A Morganton man pleaded guilty Monday to murder in the November shooting death of his son.
Tony Jerome Odum, 50, of 105A Ross St., pleaded guilty to second-degree murder in the death of his son, Emanuel Forest Odum, 27, in Burke County Superior Court.
Judge Daniel A. Kuehnert handed down a sentence of 13 years, 10 months to 17 years, 8 months in prison for the charge.
When Jonathan Greer, assistant district attorney for the state, read the factual basis of the case to the courtroom, he said Emanuel had called 911 before the shooting, and was on the phone with dispatchers when he was shot.
Emanuel told dispatchers that someone inside the residence, later identified as Tony Odum, was drunk and pointing a gun at him while he was trying to get something to eat, Greer said. Emanuel was then shot, and asked the 911 operator to hurry.
He then ran out of the house and fell on the driveway, Greer said.
Tony Odum could then be heard in the background of the call, saying “Oh God, I didn’t mean to shoot you, boy,” Greer said.
Tony then took the phone from Emanuel, and when asked if he needed paramedics, he said “yes ma’am, I shot him,” Greer said.
Emanuel was transported to Carolinas HealthCare System Blue Ridge-Morganton where he was pronounced dead, Greer said.
Tony told police he wasn’t trying to shoot Emanuel.
“He talked about how mad he was that Emanuel had been cussing them, meaning himself and his wife, and being disrespectful,” Greer said. “Tony stated that he started to leave the house but decided not to since it was his house and he usually leaves when they argue. Tony said he was trying to scare Emanuel and fired the gun at him, thinking the cops would tell him not to be shooting the gun in the house.”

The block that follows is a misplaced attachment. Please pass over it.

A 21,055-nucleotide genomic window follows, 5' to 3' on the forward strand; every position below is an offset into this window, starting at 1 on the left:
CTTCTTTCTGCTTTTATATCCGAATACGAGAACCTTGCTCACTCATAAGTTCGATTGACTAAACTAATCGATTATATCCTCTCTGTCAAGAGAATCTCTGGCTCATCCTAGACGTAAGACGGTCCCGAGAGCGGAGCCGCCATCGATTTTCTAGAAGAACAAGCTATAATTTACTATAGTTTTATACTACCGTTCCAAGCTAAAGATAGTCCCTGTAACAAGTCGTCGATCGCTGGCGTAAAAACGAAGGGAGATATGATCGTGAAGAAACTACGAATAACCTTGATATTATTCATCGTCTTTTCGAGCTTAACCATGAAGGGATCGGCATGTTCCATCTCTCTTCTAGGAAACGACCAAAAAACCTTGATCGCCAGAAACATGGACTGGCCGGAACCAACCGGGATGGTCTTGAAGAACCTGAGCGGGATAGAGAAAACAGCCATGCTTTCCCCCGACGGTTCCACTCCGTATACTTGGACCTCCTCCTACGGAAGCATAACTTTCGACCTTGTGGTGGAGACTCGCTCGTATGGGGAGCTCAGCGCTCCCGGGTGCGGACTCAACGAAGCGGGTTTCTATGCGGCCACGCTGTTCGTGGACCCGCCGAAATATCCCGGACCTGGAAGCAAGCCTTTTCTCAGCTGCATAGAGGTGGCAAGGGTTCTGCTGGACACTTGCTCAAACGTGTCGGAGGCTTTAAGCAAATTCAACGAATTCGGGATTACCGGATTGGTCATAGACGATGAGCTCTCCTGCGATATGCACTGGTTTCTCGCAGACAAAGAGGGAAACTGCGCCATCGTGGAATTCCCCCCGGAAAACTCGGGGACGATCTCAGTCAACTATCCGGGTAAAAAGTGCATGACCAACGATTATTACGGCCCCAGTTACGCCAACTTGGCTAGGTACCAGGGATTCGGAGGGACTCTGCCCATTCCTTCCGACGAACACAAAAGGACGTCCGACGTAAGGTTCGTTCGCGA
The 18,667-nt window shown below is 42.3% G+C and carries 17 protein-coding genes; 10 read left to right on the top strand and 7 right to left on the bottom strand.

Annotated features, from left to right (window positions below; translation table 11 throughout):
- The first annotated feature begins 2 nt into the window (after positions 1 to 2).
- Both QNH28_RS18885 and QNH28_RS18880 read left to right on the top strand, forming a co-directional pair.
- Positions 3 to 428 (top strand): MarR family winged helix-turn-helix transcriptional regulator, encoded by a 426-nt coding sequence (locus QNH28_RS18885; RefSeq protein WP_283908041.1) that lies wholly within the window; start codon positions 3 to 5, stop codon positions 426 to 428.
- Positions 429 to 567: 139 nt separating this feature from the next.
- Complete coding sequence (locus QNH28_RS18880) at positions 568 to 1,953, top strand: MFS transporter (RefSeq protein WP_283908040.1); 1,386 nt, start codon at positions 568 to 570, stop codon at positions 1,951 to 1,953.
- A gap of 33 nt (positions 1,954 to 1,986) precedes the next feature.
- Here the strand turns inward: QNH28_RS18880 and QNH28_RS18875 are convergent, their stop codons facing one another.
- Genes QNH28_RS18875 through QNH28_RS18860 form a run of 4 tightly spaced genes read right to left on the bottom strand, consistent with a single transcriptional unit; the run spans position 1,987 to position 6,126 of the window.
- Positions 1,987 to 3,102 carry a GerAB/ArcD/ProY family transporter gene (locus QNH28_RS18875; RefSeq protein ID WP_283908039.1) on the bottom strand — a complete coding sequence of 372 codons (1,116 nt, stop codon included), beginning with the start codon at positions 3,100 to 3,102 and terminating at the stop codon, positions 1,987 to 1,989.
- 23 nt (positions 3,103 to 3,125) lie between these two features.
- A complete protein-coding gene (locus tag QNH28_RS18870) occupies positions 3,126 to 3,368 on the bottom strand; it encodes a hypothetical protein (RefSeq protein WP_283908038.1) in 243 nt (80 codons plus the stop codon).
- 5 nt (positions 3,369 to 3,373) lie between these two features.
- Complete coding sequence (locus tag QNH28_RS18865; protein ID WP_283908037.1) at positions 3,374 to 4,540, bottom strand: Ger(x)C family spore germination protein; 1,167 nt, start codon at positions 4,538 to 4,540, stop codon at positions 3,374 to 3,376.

Tony also told police that he was being attacked with pots and pans that Emanuel was throwing them at him, but Greer said when law enforcement checked the home they only found a pot lid and a mug.
There was a bullet hole in the wall that separates the kitchen from the living room, Greer said. The bullet went through the wall and hit Emanuel.
Lashonda Odum, Emanuel’s mother and Tony’s wife, spoke to the court, saying that she had forgiven her son and her husband for what happened.
“I know it hurts him as much as it hurts me that we lost our son,” Lashonda said. “We can’t change anything. We just have to accept the fact that he’s gone, he’s going to have to do the time and then he’ll get to come back home.”
Tony’s defense attorney Matthew Cabe said that Emanuel had a troubled past, and struggled with mental health problems and substance abuse issues.
“Within this very small home, the dynamic wasn’t always very good and Emanuel’s behavior was volatile behavior, violent,” Cabe said. “It involved overreacting and getting extremely upset about very small things.”
Cabe said Tony didn’t want to hurt anyone, he just wanted his son to leave.
“Tony’s conduct wasn’t excusable, I’m not trying to make an excuse,” Cabe said. “But what I’m saying is that he certainly was not legally justified in shooting like he did and certainly had no intent that that one shot be fatal.”
Kuehnert described the situation as tragic.
“I have no doubt that Mrs. Odum is the ultimate victim right now,” Kuehnert said. “Having lost a son and now she’s lost her husband for a period of time.”
Kuehnert also recommended a work release for Tony Odum.